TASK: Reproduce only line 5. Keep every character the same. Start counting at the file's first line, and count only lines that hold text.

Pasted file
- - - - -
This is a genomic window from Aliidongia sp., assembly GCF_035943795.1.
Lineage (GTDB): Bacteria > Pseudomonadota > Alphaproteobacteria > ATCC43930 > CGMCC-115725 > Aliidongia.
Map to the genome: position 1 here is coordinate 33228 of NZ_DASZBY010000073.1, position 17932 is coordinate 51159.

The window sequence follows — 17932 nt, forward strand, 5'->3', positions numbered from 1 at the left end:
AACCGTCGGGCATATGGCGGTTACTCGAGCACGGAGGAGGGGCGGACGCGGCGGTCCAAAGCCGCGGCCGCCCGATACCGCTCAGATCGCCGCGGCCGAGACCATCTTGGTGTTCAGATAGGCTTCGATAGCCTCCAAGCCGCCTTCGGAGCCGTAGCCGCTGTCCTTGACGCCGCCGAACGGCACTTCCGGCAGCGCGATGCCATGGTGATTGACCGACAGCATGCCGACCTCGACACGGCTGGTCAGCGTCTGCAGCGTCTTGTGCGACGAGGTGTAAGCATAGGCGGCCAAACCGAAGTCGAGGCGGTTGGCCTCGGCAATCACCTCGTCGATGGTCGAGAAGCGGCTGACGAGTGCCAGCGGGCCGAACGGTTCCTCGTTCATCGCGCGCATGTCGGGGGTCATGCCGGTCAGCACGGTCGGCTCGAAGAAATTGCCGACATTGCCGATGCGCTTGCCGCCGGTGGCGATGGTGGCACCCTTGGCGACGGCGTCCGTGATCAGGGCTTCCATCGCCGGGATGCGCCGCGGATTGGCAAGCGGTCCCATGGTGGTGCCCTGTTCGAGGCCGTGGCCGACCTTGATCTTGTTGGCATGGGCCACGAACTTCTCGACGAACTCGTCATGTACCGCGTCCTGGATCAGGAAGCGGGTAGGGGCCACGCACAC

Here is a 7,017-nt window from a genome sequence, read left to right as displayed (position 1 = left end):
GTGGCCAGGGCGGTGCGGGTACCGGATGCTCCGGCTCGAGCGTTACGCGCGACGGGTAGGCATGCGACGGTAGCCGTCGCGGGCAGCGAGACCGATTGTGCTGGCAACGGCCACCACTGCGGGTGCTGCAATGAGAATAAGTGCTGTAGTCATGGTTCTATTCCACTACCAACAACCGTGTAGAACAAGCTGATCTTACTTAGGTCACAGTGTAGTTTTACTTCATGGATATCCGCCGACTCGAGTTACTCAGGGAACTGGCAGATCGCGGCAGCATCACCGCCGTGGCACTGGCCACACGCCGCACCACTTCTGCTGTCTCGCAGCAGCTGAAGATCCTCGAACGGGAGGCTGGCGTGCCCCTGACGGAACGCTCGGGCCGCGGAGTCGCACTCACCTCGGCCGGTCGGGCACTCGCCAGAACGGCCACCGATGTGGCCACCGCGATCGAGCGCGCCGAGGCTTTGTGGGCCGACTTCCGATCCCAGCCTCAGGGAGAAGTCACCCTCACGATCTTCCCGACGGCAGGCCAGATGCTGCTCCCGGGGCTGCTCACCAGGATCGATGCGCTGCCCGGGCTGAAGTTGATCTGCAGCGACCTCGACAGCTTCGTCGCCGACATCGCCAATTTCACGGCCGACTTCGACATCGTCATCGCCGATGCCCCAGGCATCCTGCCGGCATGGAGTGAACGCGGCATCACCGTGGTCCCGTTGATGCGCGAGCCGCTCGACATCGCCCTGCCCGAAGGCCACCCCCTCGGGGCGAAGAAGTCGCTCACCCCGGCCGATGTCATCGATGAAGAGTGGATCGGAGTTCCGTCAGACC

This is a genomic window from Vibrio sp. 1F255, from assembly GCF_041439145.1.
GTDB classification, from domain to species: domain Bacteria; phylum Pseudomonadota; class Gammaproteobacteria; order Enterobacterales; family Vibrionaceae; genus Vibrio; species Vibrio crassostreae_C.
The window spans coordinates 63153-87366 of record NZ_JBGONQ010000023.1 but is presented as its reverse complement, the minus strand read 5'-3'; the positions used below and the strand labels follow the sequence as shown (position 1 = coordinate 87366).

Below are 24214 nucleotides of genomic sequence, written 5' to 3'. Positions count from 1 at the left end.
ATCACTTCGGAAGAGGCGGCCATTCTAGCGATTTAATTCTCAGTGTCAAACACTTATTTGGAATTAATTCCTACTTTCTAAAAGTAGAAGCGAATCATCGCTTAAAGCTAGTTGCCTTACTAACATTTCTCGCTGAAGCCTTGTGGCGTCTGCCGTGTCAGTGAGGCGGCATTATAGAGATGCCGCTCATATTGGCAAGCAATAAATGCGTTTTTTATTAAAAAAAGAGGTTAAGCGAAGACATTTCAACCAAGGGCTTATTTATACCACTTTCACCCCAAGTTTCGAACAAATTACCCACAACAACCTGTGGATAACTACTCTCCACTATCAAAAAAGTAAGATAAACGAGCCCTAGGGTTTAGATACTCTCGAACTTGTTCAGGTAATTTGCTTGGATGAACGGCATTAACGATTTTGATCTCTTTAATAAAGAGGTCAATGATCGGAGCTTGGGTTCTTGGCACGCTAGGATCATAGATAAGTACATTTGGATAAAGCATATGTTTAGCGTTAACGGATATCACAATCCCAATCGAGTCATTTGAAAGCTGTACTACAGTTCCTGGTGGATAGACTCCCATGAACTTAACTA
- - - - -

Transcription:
AACCGTCGGGCATATGGCGGTTACTCGAGCACGGAGGAGGGGCGGACGCGGCGGTCCAAAGCCGCGGCCGCCCGATACCGCTCAGATCGCCGCGGCCGAGACCATCTTGGTGTTCAGATAGGCTTCGATAGCCTCCAAGCCGCCTTCGGAGCCGTAGCCGCTGTCCTTGACGCCGCCGAACGGCACTTCCGGCAGCGCGATGCCATGGTGATTGACCGACAGCATGCCGACCTCGACACGGCTGGTCAGCGTCTGCAGCGTCTTGTGCGACGAGGTGTAAGCATAGGCGGCCAAACCGAAGTCGAGGCGGTTGGCCTCGGCAATCACCTCGTCGATGGTCGAGAAGCGGCTGACGAGTGCCAGCGGGCCGAACGGTTCCTCGTTCATCGCGCGCATGTCGGGGGTCATGCCGGTCAGCACGGTCGGCTCGAAGAAATTGCCGACATTGCCGATGCGCTTGCCGCCGGTGGCGATGGTGGCACCCTTGGCGACGGCGTCCGTGATCAGGGCTTCCATCGCCGGGATGCGCCGCGGATTGGCAAGCGGTCCCATGGTGGTGCCCTGTTCGAGGCCGTGGCCGACCTTGATCTTGTTGGCATGGGCCACGAACTTCTCGACGAACTCGTCATGTACCGCGTCCTGGATCAGGAAGCGGGTAGGGGCCACGCACAC